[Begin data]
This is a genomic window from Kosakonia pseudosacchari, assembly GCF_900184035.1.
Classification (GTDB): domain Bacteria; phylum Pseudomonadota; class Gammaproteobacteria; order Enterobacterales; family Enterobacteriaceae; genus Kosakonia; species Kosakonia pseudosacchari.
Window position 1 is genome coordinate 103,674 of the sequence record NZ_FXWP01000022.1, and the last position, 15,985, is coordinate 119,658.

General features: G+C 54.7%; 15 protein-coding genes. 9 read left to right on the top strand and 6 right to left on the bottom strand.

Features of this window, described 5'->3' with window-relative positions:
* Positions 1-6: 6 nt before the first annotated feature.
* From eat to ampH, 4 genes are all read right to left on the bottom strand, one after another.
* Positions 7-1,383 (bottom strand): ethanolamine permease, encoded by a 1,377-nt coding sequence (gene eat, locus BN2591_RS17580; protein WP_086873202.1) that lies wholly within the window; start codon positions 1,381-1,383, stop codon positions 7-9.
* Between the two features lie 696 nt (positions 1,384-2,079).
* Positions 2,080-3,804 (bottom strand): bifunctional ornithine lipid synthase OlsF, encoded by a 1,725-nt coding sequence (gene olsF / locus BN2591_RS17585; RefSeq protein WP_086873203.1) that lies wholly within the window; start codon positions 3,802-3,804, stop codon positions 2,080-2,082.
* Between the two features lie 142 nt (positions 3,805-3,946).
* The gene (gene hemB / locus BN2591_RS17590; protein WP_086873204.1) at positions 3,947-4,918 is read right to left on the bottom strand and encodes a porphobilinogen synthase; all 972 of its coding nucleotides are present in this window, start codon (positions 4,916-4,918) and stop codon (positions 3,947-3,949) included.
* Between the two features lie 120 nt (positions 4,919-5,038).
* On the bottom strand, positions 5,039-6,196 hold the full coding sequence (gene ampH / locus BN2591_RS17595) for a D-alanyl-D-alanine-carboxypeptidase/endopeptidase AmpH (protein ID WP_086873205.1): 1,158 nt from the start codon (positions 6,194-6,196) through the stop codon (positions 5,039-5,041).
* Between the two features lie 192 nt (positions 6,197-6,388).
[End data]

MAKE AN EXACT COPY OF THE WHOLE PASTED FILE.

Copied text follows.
This is a genomic window from Kosakonia pseudosacchari, assembly GCF_900184035.1.
Classification (GTDB): domain Bacteria; phylum Pseudomonadota; class Gammaproteobacteria; order Enterobacterales; family Enterobacteriaceae; genus Kosakonia; species Kosakonia pseudosacchari.
Window position 1 is genome coordinate 103,674 of the sequence record NZ_FXWP01000022.1, and the last position, 15,985, is coordinate 119,658.

General features: G+C 54.7%; 15 protein-coding genes. 9 read left to right on the top strand and 6 right to left on the bottom strand.

Features of this window, described 5'->3' with window-relative positions:
* Positions 1-6: 6 nt before the first annotated feature.
* From eat to ampH, 4 genes are all read right to left on the bottom strand, one after another.
* Positions 7-1,383 (bottom strand): ethanolamine permease, encoded by a 1,377-nt coding sequence (gene eat, locus BN2591_RS17580; protein WP_086873202.1) that lies wholly within the window; start codon positions 1,381-1,383, stop codon positions 7-9.
* Between the two features lie 696 nt (positions 1,384-2,079).
* Positions 2,080-3,804 (bottom strand): bifunctional ornithine lipid synthase OlsF, encoded by a 1,725-nt coding sequence (gene olsF / locus BN2591_RS17585; RefSeq protein WP_086873203.1) that lies wholly within the window; start codon positions 3,802-3,804, stop codon positions 2,080-2,082.
* Between the two features lie 142 nt (positions 3,805-3,946).
* The gene (gene hemB / locus BN2591_RS17590; protein WP_086873204.1) at positions 3,947-4,918 is read right to left on the bottom strand and encodes a porphobilinogen synthase; all 972 of its coding nucleotides are present in this window, start codon (positions 4,916-4,918) and stop codon (positions 3,947-3,949) included.
* Between the two features lie 120 nt (positions 4,919-5,038).
* On the bottom strand, positions 5,039-6,196 hold the full coding sequence (gene ampH / locus BN2591_RS17595) for a D-alanyl-D-alanine-carboxypeptidase/endopeptidase AmpH (protein ID WP_086873205.1): 1,158 nt from the start codon (positions 6,194-6,196) through the stop codon (positions 5,039-5,041).
* Between the two features lie 192 nt (positions 6,197-6,388).